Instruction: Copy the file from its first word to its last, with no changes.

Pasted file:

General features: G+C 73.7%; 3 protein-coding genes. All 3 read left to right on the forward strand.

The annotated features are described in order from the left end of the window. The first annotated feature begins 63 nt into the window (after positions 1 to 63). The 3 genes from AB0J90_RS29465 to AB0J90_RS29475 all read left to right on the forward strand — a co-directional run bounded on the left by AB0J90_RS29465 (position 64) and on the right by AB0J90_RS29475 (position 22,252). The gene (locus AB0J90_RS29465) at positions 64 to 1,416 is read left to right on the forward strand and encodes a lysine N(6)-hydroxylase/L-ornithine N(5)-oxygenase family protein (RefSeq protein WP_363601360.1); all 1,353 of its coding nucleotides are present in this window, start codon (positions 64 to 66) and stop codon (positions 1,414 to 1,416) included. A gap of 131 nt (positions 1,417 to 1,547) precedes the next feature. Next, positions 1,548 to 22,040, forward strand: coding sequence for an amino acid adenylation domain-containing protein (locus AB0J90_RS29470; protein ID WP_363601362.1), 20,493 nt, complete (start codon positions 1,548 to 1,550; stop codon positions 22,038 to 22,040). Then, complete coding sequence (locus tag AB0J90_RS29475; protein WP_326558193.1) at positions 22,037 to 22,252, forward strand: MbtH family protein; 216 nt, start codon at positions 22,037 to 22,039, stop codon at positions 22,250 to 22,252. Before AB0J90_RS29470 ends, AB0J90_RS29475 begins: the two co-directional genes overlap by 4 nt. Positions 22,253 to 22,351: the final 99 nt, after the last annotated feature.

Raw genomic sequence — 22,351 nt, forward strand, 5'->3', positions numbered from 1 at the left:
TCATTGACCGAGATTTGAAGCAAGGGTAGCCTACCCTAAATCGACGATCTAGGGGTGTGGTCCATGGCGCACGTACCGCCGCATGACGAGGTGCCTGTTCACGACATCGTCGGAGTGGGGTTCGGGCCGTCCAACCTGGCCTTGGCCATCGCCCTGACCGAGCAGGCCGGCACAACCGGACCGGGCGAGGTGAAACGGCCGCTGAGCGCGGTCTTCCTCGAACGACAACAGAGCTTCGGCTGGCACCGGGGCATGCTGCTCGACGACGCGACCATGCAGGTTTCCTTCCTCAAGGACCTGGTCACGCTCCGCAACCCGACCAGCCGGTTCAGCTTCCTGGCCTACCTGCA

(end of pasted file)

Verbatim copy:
General features: G+C 73.7%; 3 protein-coding genes. All 3 read left to right on the forward strand.

The annotated features are described in order from the left end of the window. The first annotated feature begins 63 nt into the window (after positions 1 to 63). The 3 genes from AB0J90_RS29465 to AB0J90_RS29475 all read left to right on the forward strand — a co-directional run bounded on the left by AB0J90_RS29465 (position 64) and on the right by AB0J90_RS29475 (position 22,252). The gene (locus AB0J90_RS29465) at positions 64 to 1,416 is read left to right on the forward strand and encodes a lysine N(6)-hydroxylase/L-ornithine N(5)-oxygenase family protein (RefSeq protein WP_363601360.1); all 1,353 of its coding nucleotides are present in this window, start codon (positions 64 to 66) and stop codon (positions 1,414 to 1,416) included. A gap of 131 nt (positions 1,417 to 1,547) precedes the next feature. Next, positions 1,548 to 22,040, forward strand: coding sequence for an amino acid adenylation domain-containing protein (locus AB0J90_RS29470; protein ID WP_363601362.1), 20,493 nt, complete (start codon positions 1,548 to 1,550; stop codon positions 22,038 to 22,040). Then, complete coding sequence (locus tag AB0J90_RS29475; protein WP_326558193.1) at positions 22,037 to 22,252, forward strand: MbtH family protein; 216 nt, start codon at positions 22,037 to 22,039, stop codon at positions 22,250 to 22,252. Before AB0J90_RS29470 ends, AB0J90_RS29475 begins: the two co-directional genes overlap by 4 nt. Positions 22,253 to 22,351: the final 99 nt, after the last annotated feature.

Raw genomic sequence — 22,351 nt, forward strand, 5'->3', positions numbered from 1 at the left:
TCATTGACCGAGATTTGAAGCAAGGGTAGCCTACCCTAAATCGACGATCTAGGGGTGTGGTCCATGGCGCACGTACCGCCGCATGACGAGGTGCCTGTTCACGACATCGTCGGAGTGGGGTTCGGGCCGTCCAACCTGGCCTTGGCCATCGCCCTGACCGAGCAGGCCGGCACAACCGGACCGGGCGAGGTGAAACGGCCGCTGAGCGCGGTCTTCCTCGAACGACAACAGAGCTTCGGCTGGCACCGGGGCATGCTGCTCGACGACGCGACCATGCAGGTTTCCTTCCTCAAGGACCTGGTCACGCTCCGCAACCCGACCAGCCGGTTCAGCTTCCTGGCCTACCTGCA